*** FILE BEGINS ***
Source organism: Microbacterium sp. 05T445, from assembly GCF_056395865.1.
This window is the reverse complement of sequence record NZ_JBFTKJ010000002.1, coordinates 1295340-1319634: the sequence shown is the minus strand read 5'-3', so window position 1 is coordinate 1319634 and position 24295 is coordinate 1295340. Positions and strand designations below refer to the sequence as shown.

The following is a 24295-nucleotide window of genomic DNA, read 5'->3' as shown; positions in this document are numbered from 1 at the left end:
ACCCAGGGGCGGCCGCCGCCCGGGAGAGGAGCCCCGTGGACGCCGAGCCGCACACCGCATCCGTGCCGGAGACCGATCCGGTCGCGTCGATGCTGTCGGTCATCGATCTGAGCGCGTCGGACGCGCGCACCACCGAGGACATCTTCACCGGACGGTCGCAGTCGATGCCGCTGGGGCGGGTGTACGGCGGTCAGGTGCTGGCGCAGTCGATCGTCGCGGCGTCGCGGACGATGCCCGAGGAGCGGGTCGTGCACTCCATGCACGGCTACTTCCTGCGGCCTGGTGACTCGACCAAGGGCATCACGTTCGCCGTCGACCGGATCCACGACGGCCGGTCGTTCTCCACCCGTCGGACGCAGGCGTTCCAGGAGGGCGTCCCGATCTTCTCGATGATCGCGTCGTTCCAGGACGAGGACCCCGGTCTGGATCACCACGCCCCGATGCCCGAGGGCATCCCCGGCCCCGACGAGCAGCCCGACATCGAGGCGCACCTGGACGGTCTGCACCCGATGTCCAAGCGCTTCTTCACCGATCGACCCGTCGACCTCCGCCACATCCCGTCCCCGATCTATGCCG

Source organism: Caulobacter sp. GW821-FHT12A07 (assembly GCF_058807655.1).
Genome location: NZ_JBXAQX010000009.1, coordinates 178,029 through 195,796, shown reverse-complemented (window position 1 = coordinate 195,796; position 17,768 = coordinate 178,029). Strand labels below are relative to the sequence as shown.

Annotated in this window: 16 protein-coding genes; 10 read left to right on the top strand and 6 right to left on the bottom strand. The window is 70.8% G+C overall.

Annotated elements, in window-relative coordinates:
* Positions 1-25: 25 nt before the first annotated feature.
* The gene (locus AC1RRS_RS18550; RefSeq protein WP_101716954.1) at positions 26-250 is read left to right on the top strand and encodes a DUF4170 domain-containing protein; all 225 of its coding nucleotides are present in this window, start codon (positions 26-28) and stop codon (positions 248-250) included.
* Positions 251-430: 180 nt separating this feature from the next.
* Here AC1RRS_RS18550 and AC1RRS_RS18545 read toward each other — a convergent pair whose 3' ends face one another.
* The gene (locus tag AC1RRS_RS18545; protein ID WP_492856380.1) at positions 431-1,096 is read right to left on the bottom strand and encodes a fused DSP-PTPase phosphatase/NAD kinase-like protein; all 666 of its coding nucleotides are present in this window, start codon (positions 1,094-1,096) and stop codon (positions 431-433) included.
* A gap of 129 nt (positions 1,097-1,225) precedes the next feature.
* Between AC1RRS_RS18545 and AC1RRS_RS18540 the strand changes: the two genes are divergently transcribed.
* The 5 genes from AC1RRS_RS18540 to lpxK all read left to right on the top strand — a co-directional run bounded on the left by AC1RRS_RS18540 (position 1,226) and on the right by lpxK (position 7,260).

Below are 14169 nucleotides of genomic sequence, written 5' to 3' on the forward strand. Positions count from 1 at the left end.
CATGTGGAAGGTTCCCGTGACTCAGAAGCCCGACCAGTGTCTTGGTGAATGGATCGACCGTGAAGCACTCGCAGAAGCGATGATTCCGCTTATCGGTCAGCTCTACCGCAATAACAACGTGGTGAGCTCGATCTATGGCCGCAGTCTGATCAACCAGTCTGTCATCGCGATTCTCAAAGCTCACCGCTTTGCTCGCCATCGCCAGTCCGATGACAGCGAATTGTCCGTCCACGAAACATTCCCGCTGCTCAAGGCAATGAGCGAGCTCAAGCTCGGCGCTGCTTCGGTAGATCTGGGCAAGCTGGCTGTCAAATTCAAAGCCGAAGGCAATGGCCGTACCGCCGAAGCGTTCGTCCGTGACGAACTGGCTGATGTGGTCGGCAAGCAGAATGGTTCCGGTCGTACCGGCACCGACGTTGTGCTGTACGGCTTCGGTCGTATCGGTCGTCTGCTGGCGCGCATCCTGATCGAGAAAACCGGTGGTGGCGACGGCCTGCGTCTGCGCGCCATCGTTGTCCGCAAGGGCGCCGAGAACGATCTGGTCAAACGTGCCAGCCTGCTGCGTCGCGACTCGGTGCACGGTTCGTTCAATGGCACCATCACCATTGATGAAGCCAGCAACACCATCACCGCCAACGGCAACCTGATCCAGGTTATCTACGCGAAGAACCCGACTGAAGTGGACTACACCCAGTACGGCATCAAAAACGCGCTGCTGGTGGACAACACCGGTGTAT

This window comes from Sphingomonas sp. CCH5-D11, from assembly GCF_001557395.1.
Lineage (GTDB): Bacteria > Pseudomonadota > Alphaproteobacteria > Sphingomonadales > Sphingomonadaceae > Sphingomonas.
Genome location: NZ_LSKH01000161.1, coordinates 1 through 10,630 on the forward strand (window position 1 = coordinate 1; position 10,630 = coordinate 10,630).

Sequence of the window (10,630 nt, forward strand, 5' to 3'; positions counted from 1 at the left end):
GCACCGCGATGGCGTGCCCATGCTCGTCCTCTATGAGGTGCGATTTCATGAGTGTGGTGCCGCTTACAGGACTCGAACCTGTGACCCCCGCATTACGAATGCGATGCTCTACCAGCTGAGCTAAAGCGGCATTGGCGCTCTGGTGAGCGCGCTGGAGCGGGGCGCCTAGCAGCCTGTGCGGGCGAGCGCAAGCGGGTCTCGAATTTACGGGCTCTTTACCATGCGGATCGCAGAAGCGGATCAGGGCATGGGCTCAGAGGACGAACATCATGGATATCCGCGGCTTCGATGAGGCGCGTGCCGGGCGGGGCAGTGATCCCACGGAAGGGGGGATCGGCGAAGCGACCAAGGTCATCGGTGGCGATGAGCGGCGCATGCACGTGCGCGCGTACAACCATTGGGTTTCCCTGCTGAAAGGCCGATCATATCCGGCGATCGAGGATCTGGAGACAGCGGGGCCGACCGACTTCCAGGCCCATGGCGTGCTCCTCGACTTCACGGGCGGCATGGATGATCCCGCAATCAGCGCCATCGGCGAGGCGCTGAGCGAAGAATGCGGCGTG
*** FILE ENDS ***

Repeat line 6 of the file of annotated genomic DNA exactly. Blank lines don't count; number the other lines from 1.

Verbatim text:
Genome location: NZ_JBXAQX010000009.1, coordinates 178,029 through 195,796, shown reverse-complemented (window position 1 = coordinate 195,796; position 17,768 = coordinate 178,029). Strand labels below are relative to the sequence as shown.